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Robert Horry: “I don’t think people appreciate the seven rings I won.”

Robert Horry: “I don’t think people appreciate the seven rings I won.”

Robert Horry has been on the lips of many again in recent days, amid the comparisons that arise from obtaining the player’s seven champion rings, and the same amount that Tom Brady has achieved in the NFL.

Horry has won two titles with the Houston Rockets in 1994 and 1995; three with the Los Angeles Lakers in 2000, 2001 and 2002; and another two with the San Antonio Spurs in 2005 and 2007. But many times he is not included among the most winners in history for not having had a transcendental role in several of the championships obtained.

In this sense, the former player has spoken with Melissa Rohlin from FOX Sports, and has dropped his opinion on what he believes is the little recognition he receives. “More than half the time I feel belittled because I don’t think people really appreciate what I did,” Horry said.

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“Part of me gets mad because I don’t think people really respect what I did and they don’t really understand what I was able to accomplish,” continued Horry. “It is always questioned whether I was an important part. Yes, I was a part, and it was an important part ”.

Your skills to adapt

Beyond the debate, Horry was a solid player and ahead of his time. It defended effectively and versatile for its size. In addition to being a power forward who opened the field with his three-point shot in an era when tall men were in short supply.

He was always a very coveted player by those franchises that fought championships. His type of game and his skills allowed him to complement big stars in the chase of titles. He also had the perfect personality to fit into locker rooms with bigger egos.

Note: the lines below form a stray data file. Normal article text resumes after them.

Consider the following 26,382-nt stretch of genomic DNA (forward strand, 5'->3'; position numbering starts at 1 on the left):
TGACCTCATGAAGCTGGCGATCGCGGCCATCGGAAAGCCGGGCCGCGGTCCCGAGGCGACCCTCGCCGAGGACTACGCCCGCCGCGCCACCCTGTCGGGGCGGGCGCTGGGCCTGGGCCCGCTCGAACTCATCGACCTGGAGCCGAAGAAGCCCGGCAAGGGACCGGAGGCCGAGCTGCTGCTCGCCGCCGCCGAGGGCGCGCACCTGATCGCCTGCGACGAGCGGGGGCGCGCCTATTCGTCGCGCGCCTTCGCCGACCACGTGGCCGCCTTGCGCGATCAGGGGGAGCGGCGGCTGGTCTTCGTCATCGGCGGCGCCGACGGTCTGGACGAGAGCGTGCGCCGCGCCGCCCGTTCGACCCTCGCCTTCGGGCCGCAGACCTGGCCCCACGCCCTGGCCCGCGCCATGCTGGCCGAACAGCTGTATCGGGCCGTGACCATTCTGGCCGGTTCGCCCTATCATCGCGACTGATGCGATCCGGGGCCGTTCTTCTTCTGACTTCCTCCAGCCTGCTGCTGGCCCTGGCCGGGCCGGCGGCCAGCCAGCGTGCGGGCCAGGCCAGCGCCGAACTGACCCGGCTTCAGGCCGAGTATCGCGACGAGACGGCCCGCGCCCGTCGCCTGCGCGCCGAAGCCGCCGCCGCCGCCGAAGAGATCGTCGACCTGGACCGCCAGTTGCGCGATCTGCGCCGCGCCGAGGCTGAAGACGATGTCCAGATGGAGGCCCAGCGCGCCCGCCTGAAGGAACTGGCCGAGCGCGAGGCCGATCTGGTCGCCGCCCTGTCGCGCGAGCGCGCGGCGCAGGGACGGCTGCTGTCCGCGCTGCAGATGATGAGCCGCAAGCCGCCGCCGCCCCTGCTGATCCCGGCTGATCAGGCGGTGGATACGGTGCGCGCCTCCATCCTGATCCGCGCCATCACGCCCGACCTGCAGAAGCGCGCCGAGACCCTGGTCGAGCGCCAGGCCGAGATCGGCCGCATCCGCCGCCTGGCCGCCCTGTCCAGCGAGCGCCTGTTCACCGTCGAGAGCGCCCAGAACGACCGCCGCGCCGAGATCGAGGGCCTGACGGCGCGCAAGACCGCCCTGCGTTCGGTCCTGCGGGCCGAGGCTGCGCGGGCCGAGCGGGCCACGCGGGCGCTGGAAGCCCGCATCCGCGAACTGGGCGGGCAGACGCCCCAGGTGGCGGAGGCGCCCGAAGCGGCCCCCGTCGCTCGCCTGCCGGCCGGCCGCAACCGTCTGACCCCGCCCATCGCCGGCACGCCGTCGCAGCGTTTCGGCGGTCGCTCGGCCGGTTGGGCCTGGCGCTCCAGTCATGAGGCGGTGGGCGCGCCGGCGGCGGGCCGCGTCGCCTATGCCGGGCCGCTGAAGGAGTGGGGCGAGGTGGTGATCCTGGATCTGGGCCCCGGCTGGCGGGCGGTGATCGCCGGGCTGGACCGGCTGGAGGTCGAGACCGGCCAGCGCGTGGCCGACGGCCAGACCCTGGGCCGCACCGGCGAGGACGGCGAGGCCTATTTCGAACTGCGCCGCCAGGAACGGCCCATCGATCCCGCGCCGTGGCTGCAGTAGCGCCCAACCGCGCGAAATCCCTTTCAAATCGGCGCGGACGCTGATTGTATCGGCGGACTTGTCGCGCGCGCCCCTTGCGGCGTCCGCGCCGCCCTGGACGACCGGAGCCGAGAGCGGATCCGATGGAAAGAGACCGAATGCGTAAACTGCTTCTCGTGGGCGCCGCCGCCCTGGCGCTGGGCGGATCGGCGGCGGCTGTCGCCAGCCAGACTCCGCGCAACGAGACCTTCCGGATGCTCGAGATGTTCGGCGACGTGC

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Because Horry was not an expert scorer, his salary remained relatively modest during his NBA career. That’s partly another reason why he was always part of the best teams. It allowed the franchise to have him among its ranks, great financial flexibility to have a good player such as power forward and maintain space to build a competitive squad.

Horry’s list of fellow great stars is virtually unique in the NBA, few players have been involved in so many successful rosters. He played with Hakeem Olajuwon in Houston; with Shaquille O’Neal and Kobe Bryant in Los Angeles; and with the legendary Big Three by Tim Duncan, Tony Parker and Manu Ginobili in San Antonio.

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Throughout his entire career, Horry has averaged 7 points, 4.8 rebounds and 2.1 assists in 16 NBA seasons. Although they are numbers that should not put him on any elite list, for all the above, he was always considered a useful player who constantly raised the game of his teams in the playoffs. And the greatest proof of this are its seven titles. (GG) (NBA Maniacs)

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